The soils around your foundation can put a lot of pressure on your foundation walls. The amount of pressure caused by soil will vary depending on three factors:
- The types of soil around the home
- How much moisture is in the soil
- How deep underground the foundation is built
Since foundation walls are designed to support loads from above rather than lateral (sideways) loads, expanding soil can cause foundation problems. When the pressure from outside the basement walls is greater than the wall can handle, the wall will begin to crack, bow, and push inward. If you think your foundation is exhibiting any of these signs, it’s best to call a foundation expert for an inspection. Factors such as expansive clays, hydrostatic pressure, and freezing water can create too much stress on basement walls, causing them to push forward and even collapse entirely over time.
Understanding Different Types of Soil: Backfilled Soils & Virgin Foundation Soils
When your home was being built, contractors had to dig a big hole in the ground. This was created to make space for your basement. Some of the earth they dug up may have laid untouched for hundreds of years or more.
As foundation walls and house framing were completed, the empty space around the foundation needed to be filled. Contractors typically backfill foundation walls using some of the excavated soil that was removed to make room for the basement.
The excavation process breaks up and loosens the soil. Because of this, backfill soils will always be more permeable, or water-absorbent than the hard-packed earth beyond.
When it rains, the water will collect in the backfilled soils, exerting hydrostatic pressure (discussed below) against foundation walls. This is known as the “clay bowl effect.”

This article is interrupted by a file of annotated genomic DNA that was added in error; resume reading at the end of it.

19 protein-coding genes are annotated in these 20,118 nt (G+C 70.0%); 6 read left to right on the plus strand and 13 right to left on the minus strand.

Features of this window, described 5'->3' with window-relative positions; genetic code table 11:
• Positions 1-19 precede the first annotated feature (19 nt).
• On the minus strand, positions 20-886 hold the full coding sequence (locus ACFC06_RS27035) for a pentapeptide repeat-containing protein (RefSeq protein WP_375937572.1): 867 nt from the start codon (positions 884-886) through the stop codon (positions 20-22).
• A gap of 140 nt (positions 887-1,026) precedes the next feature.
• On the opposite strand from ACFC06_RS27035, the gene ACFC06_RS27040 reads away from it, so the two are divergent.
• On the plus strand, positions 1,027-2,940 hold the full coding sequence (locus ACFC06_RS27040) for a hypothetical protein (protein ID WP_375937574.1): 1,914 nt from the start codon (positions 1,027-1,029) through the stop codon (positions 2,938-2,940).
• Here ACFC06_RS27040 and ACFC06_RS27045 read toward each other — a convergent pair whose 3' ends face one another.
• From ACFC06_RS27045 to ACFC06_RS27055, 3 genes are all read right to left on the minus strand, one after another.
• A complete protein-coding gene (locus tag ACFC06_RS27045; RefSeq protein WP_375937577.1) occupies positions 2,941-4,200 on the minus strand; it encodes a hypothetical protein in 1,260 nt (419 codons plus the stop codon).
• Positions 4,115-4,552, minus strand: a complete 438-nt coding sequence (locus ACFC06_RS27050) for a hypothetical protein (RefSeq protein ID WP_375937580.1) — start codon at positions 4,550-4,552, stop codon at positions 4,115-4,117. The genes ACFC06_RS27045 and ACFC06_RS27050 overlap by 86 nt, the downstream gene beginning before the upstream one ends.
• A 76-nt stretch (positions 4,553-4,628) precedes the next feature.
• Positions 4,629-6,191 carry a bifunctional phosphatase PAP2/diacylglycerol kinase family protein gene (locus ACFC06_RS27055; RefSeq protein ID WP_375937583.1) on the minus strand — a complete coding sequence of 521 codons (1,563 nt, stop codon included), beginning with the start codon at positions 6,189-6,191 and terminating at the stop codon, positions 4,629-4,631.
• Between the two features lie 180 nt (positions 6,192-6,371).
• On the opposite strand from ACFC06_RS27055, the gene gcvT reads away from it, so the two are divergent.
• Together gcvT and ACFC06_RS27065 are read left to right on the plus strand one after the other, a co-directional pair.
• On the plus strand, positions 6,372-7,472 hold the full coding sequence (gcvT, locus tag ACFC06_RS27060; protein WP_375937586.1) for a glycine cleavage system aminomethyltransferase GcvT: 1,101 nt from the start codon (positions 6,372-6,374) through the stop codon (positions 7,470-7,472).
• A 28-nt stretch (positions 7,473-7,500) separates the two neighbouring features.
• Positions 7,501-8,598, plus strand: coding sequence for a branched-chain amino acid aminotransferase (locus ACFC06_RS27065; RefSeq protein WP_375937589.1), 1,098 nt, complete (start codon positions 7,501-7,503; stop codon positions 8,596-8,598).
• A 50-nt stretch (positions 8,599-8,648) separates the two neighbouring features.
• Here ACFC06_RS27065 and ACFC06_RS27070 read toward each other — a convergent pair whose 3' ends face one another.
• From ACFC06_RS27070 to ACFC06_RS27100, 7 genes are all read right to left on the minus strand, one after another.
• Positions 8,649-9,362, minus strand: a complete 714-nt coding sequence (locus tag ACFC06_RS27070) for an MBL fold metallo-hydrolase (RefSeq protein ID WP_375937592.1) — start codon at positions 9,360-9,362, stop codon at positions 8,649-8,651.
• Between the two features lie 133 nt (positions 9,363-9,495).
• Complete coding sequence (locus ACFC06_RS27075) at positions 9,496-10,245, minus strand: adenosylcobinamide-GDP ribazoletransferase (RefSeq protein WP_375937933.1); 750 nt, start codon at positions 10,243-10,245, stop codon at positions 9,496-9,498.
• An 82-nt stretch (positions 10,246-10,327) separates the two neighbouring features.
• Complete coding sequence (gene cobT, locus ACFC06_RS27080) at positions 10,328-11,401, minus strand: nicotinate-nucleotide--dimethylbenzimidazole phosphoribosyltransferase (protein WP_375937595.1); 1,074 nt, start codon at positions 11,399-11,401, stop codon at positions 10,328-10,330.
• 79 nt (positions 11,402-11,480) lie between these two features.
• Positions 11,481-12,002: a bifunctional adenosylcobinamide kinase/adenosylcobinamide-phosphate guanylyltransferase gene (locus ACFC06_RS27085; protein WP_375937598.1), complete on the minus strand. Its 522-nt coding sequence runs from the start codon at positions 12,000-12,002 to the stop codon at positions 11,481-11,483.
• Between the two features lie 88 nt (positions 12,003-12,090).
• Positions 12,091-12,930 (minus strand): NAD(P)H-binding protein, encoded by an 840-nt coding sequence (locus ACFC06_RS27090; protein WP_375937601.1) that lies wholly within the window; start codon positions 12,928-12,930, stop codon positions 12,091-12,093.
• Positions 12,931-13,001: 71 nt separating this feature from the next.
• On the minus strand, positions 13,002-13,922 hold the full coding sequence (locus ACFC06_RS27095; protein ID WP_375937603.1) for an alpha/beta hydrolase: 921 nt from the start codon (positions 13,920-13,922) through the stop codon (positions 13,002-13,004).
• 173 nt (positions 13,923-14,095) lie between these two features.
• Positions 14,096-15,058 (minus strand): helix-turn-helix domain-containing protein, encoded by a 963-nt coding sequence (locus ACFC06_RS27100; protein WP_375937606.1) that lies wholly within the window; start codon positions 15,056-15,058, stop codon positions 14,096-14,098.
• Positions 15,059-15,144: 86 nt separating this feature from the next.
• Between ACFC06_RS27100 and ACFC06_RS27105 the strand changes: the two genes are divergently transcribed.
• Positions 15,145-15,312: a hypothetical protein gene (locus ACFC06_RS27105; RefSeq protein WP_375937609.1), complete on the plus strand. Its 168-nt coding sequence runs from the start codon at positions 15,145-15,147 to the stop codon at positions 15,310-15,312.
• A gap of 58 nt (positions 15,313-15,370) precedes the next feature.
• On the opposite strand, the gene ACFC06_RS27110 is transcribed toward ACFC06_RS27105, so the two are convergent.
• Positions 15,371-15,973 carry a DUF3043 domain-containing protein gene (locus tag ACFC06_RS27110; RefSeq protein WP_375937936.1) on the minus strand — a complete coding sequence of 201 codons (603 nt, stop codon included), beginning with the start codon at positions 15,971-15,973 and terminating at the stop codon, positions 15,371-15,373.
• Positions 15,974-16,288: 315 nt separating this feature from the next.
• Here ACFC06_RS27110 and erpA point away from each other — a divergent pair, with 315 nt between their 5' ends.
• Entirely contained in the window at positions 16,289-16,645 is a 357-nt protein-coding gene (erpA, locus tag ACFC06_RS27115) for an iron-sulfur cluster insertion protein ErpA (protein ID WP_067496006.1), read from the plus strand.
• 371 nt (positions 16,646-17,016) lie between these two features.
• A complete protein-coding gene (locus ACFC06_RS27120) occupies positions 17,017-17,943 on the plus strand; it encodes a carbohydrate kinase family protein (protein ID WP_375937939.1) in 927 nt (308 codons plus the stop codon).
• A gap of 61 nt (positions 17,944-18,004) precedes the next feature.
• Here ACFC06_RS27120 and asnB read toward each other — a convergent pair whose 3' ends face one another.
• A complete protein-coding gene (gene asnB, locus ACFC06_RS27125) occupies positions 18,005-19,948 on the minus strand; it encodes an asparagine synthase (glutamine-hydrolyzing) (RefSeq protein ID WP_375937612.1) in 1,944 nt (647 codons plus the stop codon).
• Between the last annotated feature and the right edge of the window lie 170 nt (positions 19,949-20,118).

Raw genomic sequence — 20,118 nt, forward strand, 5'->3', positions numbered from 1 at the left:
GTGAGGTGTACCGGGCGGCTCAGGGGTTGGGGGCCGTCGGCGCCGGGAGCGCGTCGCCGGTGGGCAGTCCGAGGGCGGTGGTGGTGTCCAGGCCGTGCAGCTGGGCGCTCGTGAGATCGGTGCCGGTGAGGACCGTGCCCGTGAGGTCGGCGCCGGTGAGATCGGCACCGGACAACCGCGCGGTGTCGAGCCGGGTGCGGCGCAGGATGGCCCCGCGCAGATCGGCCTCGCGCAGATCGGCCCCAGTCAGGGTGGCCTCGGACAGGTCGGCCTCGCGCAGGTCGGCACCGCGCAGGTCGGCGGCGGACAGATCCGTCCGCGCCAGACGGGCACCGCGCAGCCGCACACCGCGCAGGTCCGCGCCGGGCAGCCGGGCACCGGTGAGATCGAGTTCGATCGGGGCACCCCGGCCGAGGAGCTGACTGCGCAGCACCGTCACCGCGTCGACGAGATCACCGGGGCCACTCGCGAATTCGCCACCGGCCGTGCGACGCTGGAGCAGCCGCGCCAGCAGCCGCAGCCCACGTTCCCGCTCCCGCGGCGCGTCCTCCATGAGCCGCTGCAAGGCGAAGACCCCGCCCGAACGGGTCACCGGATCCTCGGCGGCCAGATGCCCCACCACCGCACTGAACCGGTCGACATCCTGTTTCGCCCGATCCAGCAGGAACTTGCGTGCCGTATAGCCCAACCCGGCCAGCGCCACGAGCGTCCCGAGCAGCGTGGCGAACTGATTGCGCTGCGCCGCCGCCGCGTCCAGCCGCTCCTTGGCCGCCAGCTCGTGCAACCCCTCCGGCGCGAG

What causes soil to expand and cause foundation damage?
Water is the root of most soil expansion. Wet foundation soils have a number of possible ill effects. Adding water to soils causes them to expand, add weight to the soil, and put enormous pressure on your foundation walls.
Wet soils can lead to foundation damage in three ways:
Cause #1: Expansive, Wet Clay Soil
While sandy soils remain stable as water passes through them, soils rich in clay undergo significant changes based on their moisture content. When clay type soils dry out, they shrink significantly. Sometimes, this shrinkage causes the ground to become covered with cracks, but after a heavy rain, the cracks are gone and the soil is fully saturated with water.
Because clay soil absorbs so much water, it expands during wet weather. Expansive clay soils can put enormous pressure on your basement or foundation walls. When the pressure becomes more than the wall can handle, the wall will begin to push inward.
Cause #2: Hydrostatic Pressure
Hydrostatic pressure is the pressure exerted by a fluid due to the force of gravity. Imagine how much heavier soil becomes when it’s soaked with water. When the weight of water is added to the weight of the soil, you’ve got much greater pressure pushing against a foundation wall.
Hydrostatic pressure effectively amplifies soil pressure against a foundation wall. When pressure exceeds the foundation wall’s ability to withstand it, the wall will begin to bow, buckle, tilt inward at the top, or move inward at the bottom. Learn more about bowing, buckling walls and our foundation wall repair system.
Cause #3: Frost Heaving
In areas with cold winter climates, frost heaving can sometimes put enough pressure on foundation walls to make them fail. When water turns to ice, its volume increases by about 9%. If wet soil experiences a deep freeze, the wedging or heaving force that results can be extremely powerful. Frost heaving can put literally thousands of pounds of force against your foundation walls, causing cracks, bowing, and heaving.
Contact the Foundation Wall Repair Experts
It is always best to have a foundation repair expert inspect and identify what the cause of your foundation wall failure is. Thrasher offers warrantied solutions that can solve even the worst foundation wall problems. We provide free, no-obligation foundation wall repair inspections to homeowners in our service area. Each inspection is made in person, on site, and is presented in writing. Contact us today to request your foundation inspection.